Pending home sales fell 2.5 pct in January

The winter wallop may have chilled housing activity in some parts of the country, but overheated home prices are really what are slowing sales nationwide.

Home buyers signed 2.5 percent fewer contracts in January to buy existing homes compared to December. The expectation had been for a slight gain. The so-called pending home sales index from the National Association of Realtors, an indicator of future closed sales, is now just 1.4 percent higher than it was in January of 2015. Pending sales have been higher annually for 17 straight months, but this is the second smallest gain in that time.

Pending home sales
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"While January's blizzard possibly caused some of the pullback in the Northeast, the recent acceleration in home prices and minimal inventory throughout the country appears to be the primary obstacle holding back would-be buyers," said Lawrence Yun, chief economist for the Realtors. "Additionally, some buyers could be waiting for a hike in listings come springtime."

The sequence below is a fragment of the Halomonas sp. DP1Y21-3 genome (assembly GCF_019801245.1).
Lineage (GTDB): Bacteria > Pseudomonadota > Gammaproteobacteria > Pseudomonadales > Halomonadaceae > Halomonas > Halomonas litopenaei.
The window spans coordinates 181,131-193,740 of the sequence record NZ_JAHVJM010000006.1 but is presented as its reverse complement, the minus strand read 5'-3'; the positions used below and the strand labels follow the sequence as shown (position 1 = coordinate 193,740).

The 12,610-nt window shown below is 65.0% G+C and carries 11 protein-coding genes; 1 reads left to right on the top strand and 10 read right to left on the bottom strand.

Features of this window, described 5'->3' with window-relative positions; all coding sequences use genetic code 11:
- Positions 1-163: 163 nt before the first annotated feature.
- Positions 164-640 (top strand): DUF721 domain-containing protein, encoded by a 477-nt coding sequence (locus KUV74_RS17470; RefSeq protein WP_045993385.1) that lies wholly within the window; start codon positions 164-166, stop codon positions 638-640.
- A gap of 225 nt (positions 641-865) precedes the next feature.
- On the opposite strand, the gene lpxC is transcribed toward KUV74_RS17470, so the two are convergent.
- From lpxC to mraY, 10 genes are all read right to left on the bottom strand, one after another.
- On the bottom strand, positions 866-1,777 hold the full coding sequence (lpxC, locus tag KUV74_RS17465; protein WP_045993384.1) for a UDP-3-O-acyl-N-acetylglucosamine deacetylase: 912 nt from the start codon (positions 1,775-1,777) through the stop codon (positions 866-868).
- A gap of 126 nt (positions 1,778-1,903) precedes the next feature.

Pending home sales in the Northeast declined 3.2 percent in January, compared to December, but were 10.9 percent above a year ago. In the Midwest sales fell 4.9 percent monthly and are 1.4 percent above January, 2015. Sales in the South rose 0.3 percent for the month and are 1.3 percent lower than last January. In the West pending sales fell 4.5 percent in January and are just 0.4 percent above a year ago.

Tight supply has been plaguing the housing market for much of the past year. Inventory is lower now than a year ago, even as the spring housing market begins and more new listing come on. It is still not enough to meet demand.

An early read on February finds new listings that do come on the market are moving quickly. Housing inventory is moving six days faster than last year and four days faster than January, according to Realtor.com. Median listing prices are also up eight percent compared to a year ago.

"We don't usually see this type of acceleration until March or April. On a local level, the acceleration is really dramatic with nine of the top ten hottest markets shaving three weeks or more from their median age in January," said Jonathan Smoke, chief economist of Realtor.com

California markets continue to dominate Realtor.com's list of the hottest real estate markets, where homes for sale are selling fastest, but Dallas and Denver came in at numbers three and four. These cities are seeing new listings sell 44-78 days more quickly than the rest of the U.S.

The latest read on home prices nationally show them up 5.5 percent in December year-over-year, according to Black Knight Financial Services. As of the end of 2015, home prices were 27 percent above where they were at the bottom of the market in January, 2012, but still 5.3 percent off their peak of 2006.